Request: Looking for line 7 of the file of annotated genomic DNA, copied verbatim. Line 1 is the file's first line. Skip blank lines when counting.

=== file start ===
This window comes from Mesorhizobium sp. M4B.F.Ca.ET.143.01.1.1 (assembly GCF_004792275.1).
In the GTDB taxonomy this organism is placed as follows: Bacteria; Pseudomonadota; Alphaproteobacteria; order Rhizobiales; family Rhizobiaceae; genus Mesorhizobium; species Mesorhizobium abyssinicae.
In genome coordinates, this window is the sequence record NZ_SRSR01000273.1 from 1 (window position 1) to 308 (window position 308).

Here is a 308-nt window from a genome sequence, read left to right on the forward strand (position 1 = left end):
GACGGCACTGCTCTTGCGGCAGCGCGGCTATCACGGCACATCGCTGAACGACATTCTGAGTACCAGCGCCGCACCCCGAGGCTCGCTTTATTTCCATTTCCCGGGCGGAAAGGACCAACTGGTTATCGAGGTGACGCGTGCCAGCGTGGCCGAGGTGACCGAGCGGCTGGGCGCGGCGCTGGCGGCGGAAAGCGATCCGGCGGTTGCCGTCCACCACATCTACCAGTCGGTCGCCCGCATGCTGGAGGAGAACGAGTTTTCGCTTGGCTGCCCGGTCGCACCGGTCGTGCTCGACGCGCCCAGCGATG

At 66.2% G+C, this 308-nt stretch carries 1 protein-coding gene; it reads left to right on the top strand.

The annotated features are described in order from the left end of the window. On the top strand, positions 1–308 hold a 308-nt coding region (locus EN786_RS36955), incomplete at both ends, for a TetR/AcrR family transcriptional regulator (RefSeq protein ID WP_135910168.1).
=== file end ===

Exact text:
The annotated features are described in order from the left end of the window. On the top strand, positions 1–308 hold a 308-nt coding region (locus EN786_RS36955), incomplete at both ends, for a TetR/AcrR family transcriptional regulator (RefSeq protein ID WP_135910168.1).